William PfaffAnnan's new United Nations is beginning to go its own way
Paris, Tuesday, September 12, 2000
PARIS - Kofi Annan is proving as remarkable a secretary-general as the United Nations has ever had. He demonstrates a realistic grasp of what the United Nations cannot do and has failed to do, but also of what it might do and has never before thought of doing.
His Millennium Summit seems to have been a success. The guests all came, and the affair served, as he intended, to relaunch a United Nations that has taken a battering since the 1960s - the last time it tried to do something on its own, intervening in the Congo under Dag Hammarskjold.
Mr. Annan today has recovered for the organization a margin of freedom of action that it has not possessed since Hammarskjold's death in 1961. The parsimony of the U.S. Congress has actually helped him, reducing the overwhelming influence that the United States possessed in the past.
The Clinton administration has to explain that its hands are tied by the Senate Foreign Relations Committee, apologizing that it wishes it could do better but that other countries will have to understand etc. Private individuals, such as Ted Turner and Bill Gates, step in, offering to compensate for their country's failure to meet its obligations.
Senator Jesse Helms cleared the air by plainly stating his own conviction (and that of a good many Americans) that the United States, because of its democratic virtues, possesses unlimited authority in dealing with less virtuous nations, and is accountable to no one in its practice of military intervention.
This might in the past have been the conviction of many in Washington, before the end of the Cold War, but until 1989 the United States was constrained in what it could do by the hostility of the Soviet Union. Today this claim to unilateral authority is simply unacceptable. No other nation can concede that its sovereignty should be limited by the unconstrained sovereignty of the United States.
The claim morally isolates the United States and promotes the standing of the United Nations as the body whose international authority the other states do acknowledge.
That is one unspoken reason why America's European Union allies are forming a 50,000-strong military intervention force and an independent, multinational police corps, trained and available for deployment in situations such as Kosovo's.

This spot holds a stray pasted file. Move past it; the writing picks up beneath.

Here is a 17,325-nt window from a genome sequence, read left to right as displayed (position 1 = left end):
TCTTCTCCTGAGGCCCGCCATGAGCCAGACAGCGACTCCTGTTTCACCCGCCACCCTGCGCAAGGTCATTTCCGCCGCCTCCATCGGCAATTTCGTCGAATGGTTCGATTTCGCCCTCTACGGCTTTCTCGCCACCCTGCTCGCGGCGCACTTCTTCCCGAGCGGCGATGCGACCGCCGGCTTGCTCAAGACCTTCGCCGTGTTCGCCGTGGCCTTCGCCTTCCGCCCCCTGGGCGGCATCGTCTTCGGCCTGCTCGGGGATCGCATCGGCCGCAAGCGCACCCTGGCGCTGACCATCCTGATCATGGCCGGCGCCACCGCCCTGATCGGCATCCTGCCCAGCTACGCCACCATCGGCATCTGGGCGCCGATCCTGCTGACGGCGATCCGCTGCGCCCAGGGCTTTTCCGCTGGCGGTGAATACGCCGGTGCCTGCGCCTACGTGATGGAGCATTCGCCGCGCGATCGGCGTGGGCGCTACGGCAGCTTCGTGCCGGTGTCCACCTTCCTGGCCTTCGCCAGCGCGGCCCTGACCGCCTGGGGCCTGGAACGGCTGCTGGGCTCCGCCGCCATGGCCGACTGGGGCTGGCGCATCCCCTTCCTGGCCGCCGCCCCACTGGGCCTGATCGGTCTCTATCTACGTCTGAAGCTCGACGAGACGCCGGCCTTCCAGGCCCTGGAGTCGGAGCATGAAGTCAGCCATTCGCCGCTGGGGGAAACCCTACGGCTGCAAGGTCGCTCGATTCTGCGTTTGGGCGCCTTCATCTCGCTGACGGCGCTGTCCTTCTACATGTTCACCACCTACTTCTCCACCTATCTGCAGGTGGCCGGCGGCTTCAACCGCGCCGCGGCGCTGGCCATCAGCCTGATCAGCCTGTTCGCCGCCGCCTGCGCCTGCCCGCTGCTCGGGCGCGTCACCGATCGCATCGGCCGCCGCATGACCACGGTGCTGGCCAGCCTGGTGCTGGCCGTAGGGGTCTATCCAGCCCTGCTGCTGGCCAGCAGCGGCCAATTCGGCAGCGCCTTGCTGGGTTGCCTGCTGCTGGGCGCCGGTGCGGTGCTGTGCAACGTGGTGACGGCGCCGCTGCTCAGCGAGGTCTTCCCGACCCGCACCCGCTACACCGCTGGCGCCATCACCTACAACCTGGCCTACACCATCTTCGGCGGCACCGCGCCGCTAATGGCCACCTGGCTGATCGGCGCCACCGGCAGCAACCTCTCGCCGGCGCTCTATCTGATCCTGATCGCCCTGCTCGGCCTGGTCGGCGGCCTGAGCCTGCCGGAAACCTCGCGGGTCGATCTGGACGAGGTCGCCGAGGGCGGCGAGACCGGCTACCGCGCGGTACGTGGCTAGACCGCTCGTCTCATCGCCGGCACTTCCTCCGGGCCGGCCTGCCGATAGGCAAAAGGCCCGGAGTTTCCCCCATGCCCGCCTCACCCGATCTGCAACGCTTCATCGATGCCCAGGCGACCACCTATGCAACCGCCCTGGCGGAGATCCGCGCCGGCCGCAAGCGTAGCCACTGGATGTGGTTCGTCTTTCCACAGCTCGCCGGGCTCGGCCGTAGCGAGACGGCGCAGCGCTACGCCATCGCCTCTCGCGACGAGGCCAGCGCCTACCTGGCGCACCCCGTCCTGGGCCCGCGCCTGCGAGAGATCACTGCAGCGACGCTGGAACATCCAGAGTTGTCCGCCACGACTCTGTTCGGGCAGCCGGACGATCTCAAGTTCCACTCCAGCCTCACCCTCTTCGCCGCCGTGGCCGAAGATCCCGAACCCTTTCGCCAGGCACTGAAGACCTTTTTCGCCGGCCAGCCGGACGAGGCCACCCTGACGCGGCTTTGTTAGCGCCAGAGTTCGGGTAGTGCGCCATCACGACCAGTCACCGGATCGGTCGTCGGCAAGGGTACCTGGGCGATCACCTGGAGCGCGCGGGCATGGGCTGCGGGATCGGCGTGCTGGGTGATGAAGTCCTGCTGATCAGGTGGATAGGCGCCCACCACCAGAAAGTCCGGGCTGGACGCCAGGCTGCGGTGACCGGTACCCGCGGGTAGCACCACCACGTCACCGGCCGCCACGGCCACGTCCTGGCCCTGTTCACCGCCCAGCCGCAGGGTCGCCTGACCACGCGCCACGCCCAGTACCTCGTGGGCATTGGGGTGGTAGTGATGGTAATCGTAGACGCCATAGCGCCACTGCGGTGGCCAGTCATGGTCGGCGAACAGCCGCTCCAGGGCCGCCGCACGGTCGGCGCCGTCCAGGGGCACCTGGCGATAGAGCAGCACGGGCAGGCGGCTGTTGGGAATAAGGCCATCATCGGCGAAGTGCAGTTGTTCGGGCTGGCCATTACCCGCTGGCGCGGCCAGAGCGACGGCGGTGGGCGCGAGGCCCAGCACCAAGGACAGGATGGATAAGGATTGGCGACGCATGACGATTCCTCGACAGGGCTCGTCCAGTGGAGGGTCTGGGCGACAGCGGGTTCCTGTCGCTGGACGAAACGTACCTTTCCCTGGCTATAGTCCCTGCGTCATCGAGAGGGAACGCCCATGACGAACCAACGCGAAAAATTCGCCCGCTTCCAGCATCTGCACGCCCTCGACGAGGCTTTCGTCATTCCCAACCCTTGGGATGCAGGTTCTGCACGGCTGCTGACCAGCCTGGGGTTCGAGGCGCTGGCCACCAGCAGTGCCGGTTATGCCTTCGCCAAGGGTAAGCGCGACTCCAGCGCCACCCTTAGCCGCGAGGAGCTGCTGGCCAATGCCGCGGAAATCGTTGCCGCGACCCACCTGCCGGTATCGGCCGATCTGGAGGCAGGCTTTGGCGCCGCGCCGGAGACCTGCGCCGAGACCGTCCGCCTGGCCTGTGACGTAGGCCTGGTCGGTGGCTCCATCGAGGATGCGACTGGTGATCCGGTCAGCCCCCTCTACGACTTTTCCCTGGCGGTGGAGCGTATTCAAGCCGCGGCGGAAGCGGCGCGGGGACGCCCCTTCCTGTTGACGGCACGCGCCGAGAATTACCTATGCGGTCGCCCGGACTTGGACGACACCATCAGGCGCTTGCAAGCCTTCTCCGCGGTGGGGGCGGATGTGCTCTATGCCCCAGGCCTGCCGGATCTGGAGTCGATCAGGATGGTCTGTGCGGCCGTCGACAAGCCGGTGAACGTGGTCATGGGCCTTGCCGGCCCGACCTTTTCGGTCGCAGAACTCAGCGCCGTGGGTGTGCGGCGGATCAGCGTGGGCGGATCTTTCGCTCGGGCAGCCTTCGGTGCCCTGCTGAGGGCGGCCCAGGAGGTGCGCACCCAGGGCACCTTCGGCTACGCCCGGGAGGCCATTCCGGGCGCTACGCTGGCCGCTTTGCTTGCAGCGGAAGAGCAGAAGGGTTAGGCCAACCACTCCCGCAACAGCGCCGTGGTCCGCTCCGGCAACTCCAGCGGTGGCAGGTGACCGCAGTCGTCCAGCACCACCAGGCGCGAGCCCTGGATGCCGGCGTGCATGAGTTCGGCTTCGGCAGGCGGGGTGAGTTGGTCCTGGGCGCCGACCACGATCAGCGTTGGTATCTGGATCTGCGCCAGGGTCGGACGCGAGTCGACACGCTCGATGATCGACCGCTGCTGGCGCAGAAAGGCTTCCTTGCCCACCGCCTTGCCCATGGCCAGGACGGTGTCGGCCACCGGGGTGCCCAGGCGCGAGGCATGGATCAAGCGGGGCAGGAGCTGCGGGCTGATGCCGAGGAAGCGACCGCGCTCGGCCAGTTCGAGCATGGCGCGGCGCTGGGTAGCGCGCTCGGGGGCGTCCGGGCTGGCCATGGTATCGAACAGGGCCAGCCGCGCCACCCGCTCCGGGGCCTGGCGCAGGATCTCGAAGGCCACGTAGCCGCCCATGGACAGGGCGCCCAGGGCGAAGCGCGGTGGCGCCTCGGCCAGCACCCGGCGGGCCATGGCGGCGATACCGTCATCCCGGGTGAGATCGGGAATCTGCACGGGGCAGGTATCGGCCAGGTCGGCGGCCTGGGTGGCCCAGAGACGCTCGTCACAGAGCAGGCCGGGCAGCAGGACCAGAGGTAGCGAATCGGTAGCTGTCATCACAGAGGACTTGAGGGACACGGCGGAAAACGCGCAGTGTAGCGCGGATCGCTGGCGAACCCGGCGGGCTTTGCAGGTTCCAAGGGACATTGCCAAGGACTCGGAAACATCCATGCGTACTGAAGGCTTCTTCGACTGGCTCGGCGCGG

They are meant to provide international intervention forces that would be available to the United Nations, as well as for conducting independent European missions. The initiative promises to be of considerable importance and has strengthened Mr. Annan's hand.
He has just published an independent and highly critical report on UN peacekeeping and has made a formal acknowledgment of UN culpability in connection with the Rwanda genocide and the Srebrenica massacre in Bosnia in 1995.
The peacekeeping report recommends recognition of peacekeeping as a core function of the United Nations; fundamental change in the UN department of peacekeeping operations; new intelligence and planning facilities; and command integration, with new measures for supporting operations.
It seeks "robust rules of engagement," autonomous, properly trained brigade-size units made available for UN assignments by member states, new money for headquarters pre-planning, and, most important, a halt to the pernicious practice by the Security Council of voting for peacekeeping missions without making money available to pay for them.
In 1997 Mr. Annan said the United Nations should become "a bridge between civil society and governments." Despite official indifference, he went ahead with partnerships with the private sector. The program has created 10,000 Internet sites serving hospitals and dispensaries in developing countries, a consortium to bring information technology to those countries, and a program, directed by the Swedish electronics giant Ericsson, to put mobile satellite phones at the disposal of humanitarian agencies in the field.
In July he launched a "global compact" with companies, unions and nongovernmental organizations to promote humanization of globalization through cooperation among the companies, environmental and human rights agencies and the International Labor Organization. This last, with the nongovernmental organizations and unions, oversees corporate observance of agreed principles of conduct.
Those innovations are controversial. Introducing corporate cooperation and private financing into the United Nations offends many who believe that it should remain strictly an organization of governments.
It displeases others because it gives the United Nations independence of governments, its own links with civil society and a novel degree of autonomy. That seems to suit Mr. Annan.